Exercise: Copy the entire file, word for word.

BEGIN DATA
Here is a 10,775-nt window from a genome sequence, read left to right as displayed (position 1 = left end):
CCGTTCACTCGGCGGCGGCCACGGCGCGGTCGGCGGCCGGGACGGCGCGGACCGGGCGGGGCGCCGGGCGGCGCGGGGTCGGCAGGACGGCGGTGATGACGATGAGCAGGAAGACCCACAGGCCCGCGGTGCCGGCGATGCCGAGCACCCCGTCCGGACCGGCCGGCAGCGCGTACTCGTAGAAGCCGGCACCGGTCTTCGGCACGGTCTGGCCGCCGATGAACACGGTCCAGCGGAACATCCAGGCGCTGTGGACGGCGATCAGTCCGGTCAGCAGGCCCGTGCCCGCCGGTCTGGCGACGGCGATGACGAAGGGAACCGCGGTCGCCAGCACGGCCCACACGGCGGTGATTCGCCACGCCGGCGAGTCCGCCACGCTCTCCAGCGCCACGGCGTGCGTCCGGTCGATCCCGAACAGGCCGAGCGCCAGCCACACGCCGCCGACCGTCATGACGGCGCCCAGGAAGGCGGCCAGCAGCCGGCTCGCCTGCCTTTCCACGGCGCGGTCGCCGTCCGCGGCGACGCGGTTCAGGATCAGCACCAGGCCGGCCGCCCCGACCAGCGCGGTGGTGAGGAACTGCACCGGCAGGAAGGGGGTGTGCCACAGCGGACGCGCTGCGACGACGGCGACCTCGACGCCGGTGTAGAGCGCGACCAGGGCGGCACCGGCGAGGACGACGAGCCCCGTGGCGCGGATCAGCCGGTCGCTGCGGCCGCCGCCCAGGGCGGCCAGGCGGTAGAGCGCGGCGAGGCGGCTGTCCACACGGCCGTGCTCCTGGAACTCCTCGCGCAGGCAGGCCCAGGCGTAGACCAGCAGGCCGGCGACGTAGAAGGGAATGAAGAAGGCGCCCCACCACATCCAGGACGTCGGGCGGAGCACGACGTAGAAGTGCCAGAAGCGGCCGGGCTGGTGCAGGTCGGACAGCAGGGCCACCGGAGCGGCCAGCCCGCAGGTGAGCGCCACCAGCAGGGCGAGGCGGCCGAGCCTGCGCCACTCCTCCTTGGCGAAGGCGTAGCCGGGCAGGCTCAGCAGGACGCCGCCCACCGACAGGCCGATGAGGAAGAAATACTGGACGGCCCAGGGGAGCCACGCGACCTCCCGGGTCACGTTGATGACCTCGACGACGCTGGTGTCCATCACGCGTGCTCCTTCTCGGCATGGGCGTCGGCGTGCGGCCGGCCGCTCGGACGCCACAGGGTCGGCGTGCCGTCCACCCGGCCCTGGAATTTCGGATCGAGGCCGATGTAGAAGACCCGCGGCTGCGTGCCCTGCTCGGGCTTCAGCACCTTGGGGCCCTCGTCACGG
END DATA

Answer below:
Here is a 10,775-nt window from a genome sequence, read left to right as displayed (position 1 = left end):
CCGTTCACTCGGCGGCGGCCACGGCGCGGTCGGCGGCCGGGACGGCGCGGACCGGGCGGGGCGCCGGGCGGCGCGGGGTCGGCAGGACGGCGGTGATGACGATGAGCAGGAAGACCCACAGGCCCGCGGTGCCGGCGATGCCGAGCACCCCGTCCGGACCGGCCGGCAGCGCGTACTCGTAGAAGCCGGCACCGGTCTTCGGCACGGTCTGGCCGCCGATGAACACGGTCCAGCGGAACATCCAGGCGCTGTGGACGGCGATCAGTCCGGTCAGCAGGCCCGTGCCCGCCGGTCTGGCGACGGCGATGACGAAGGGAACCGCGGTCGCCAGCACGGCCCACACGGCGGTGATTCGCCACGCCGGCGAGTCCGCCACGCTCTCCAGCGCCACGGCGTGCGTCCGGTCGATCCCGAACAGGCCGAGCGCCAGCCACACGCCGCCGACCGTCATGACGGCGCCCAGGAAGGCGGCCAGCAGCCGGCTCGCCTGCCTTTCCACGGCGCGGTCGCCGTCCGCGGCGACGCGGTTCAGGATCAGCACCAGGCCGGCCGCCCCGACCAGCGCGGTGGTGAGGAACTGCACCGGCAGGAAGGGGGTGTGCCACAGCGGACGCGCTGCGACGACGGCGACCTCGACGCCGGTGTAGAGCGCGACCAGGGCGGCACCGGCGAGGACGACGAGCCCCGTGGCGCGGATCAGCCGGTCGCTGCGGCCGCCGCCCAGGGCGGCCAGGCGGTAGAGCGCGGCGAGGCGGCTGTCCACACGGCCGTGCTCCTGGAACTCCTCGCGCAGGCAGGCCCAGGCGTAGACCAGCAGGCCGGCGACGTAGAAGGGAATGAAGAAGGCGCCCCACCACATCCAGGACGTCGGGCGGAGCACGACGTAGAAGTGCCAGAAGCGGCCGGGCTGGTGCAGGTCGGACAGCAGGGCCACCGGAGCGGCCAGCCCGCAGGTGAGCGCCACCAGCAGGGCGAGGCGGCCGAGCCTGCGCCACTCCTCCTTGGCGAAGGCGTAGCCGGGCAGGCTCAGCAGGACGCCGCCCACCGACAGGCCGATGAGGAAGAAATACTGGACGGCCCAGGGGAGCCACGCGACCTCCCGGGTCACGTTGATGACCTCGACGACGCTGGTGTCCATCACGCGTGCTCCTTCTCGGCATGGGCGTCGGCGTGCGGCCGGCCGCTCGGACGCCACAGGGTCGGCGTGCCGTCCACCCGGCCCTGGAATTTCGGATCGAGGCCGATGTAGAAGACCCGCGGCTGCGTGCCCTGCTCGGGCTTCAGCACCTTGGGGCCCTCGTCACGG